C tickets cost 50 cents and got you on the Swiss Family Treehouse, Davy Crockett’s Explorer Canoes, Snow White’s Adventures, Peter Pan’s Flight, Mr. Toad’s Wild Ride and the Grand Prix Raceway.
Those holding D tickets [75 cents] could experience the Walt Disney World Railroad, Tropical Serenade, the Admiral Joe Fowler Riverboat, the Mickey Mouse Revue, the Skyway [from either Tomorrowland or Fantasyland] and Flight to the Moon.
Finally, for all the adventurous folks in your party, there were the fabled E tickets, which cost a whopping 90 cents. Those attractions, deemed the park’s “most exciting” at the time, included the Jungle Cruise, the Country Bear Jamboree, the Hall of Presidents, the Haunted Mansion, 20,000 Leagues Under the Sea and It’s a Small World.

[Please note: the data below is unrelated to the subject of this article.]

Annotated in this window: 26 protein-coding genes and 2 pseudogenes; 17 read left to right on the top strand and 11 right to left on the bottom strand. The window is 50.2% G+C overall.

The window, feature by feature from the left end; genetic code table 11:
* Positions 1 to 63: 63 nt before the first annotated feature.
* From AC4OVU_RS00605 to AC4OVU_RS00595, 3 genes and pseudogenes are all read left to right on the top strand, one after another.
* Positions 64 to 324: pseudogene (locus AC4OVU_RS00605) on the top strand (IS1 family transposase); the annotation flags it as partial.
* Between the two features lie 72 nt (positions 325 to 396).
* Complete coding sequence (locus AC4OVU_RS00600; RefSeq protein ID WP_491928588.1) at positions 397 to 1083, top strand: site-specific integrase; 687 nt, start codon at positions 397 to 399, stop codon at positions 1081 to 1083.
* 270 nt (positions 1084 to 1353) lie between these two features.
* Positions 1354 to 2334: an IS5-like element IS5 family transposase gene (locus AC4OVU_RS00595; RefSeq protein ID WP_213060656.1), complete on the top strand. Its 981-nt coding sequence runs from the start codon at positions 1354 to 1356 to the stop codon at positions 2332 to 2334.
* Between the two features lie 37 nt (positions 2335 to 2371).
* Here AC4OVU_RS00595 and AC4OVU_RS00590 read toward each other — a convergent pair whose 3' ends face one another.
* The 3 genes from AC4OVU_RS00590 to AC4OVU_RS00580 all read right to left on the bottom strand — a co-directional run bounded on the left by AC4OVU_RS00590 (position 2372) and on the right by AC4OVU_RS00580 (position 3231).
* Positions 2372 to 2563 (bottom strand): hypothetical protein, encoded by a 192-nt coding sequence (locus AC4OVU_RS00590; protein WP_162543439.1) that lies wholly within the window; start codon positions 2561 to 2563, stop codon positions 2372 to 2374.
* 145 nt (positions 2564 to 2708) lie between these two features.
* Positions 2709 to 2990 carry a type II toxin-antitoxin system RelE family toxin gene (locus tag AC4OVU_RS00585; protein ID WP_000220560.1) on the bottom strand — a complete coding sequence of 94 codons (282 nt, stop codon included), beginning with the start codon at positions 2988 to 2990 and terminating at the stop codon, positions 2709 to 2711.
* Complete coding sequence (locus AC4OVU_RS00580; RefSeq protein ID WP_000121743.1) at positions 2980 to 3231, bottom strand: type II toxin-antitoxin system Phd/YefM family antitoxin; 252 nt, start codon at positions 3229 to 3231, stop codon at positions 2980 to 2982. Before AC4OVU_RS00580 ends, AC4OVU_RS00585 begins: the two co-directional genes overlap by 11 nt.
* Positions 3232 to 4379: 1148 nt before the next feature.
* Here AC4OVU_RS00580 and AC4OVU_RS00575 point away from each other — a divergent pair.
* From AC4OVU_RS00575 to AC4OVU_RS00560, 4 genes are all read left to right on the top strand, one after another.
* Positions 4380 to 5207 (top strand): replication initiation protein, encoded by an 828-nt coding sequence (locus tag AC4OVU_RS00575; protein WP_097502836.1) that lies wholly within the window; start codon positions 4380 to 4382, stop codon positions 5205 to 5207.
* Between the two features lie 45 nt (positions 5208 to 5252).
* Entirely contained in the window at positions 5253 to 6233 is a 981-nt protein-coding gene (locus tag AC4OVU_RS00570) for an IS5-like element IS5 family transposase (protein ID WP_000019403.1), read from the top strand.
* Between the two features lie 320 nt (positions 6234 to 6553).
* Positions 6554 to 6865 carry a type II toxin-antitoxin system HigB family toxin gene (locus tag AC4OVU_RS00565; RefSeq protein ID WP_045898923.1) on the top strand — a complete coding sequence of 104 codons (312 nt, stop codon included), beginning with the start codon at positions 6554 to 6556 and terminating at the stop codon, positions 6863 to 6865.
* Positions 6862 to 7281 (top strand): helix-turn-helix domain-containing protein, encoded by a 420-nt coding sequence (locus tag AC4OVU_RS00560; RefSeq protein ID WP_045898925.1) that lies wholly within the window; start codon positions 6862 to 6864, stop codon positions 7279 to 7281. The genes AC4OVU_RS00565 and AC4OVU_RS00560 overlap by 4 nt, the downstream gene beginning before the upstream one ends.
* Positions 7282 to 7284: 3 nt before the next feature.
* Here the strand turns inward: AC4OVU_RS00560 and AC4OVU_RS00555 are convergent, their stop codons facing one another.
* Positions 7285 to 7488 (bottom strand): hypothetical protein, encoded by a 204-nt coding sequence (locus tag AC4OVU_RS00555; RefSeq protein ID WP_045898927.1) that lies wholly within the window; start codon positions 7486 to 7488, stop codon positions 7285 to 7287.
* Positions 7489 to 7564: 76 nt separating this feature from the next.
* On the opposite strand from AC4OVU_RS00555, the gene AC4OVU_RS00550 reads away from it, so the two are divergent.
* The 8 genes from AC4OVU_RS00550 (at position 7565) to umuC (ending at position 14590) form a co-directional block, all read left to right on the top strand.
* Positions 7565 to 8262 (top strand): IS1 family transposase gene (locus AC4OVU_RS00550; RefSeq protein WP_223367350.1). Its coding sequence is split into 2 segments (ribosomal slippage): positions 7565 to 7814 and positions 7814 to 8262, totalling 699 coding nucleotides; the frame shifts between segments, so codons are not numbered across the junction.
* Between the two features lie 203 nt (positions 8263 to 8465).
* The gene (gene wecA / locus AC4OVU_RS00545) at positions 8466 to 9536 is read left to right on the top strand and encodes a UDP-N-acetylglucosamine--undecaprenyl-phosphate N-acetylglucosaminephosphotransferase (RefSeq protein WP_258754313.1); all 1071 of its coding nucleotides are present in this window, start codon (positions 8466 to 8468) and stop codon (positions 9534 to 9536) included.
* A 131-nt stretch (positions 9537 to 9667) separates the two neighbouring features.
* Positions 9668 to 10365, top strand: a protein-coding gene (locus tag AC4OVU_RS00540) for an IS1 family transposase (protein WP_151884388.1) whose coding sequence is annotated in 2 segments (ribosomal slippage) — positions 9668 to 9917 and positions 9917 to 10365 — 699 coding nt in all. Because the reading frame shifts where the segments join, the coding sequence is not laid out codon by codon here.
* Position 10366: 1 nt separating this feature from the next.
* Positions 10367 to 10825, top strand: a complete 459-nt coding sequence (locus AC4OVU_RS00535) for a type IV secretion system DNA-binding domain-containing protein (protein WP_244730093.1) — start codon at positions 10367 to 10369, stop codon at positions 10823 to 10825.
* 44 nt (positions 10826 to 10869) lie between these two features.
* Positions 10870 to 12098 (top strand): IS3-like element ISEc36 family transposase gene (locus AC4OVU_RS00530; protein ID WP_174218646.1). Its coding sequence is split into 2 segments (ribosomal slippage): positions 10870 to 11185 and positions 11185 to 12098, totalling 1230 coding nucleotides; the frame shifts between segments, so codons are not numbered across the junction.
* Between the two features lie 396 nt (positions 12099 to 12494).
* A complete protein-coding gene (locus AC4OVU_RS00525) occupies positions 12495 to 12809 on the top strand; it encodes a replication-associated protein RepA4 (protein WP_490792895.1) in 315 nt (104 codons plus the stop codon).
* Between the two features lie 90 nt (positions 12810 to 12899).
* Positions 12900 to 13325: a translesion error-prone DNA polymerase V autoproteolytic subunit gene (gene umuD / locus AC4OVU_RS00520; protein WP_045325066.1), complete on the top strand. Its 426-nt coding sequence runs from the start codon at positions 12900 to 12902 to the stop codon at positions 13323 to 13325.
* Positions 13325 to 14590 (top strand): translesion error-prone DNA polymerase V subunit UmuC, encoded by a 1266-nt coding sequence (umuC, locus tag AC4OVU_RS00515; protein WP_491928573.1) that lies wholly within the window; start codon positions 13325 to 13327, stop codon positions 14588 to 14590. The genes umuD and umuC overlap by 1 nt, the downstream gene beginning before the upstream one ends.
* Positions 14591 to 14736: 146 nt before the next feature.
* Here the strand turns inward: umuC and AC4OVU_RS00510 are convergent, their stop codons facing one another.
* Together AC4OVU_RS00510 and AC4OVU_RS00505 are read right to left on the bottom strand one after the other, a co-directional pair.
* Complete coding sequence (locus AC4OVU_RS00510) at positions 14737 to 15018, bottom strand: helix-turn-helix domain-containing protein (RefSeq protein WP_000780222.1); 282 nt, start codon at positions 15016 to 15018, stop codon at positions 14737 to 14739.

There were several free attractions, including the Diamond Horseshoe Revue, If You Had Wings and a Circle-Vision film called “America the Beautiful.”
Once you made it through the arduous process of purchasing your tickets, it was on to another line outside the TTC, for either an Osceola boat ride across Seven Seas Lagoon or a far more exciting journey on a sleek, futuristic-looking monorail, both bound for the Magic Kingdom entrance. Needless to say, most guests opted for the monorail simply because just about everyone had ridden on a boat. A monorail? Now that would be something really different!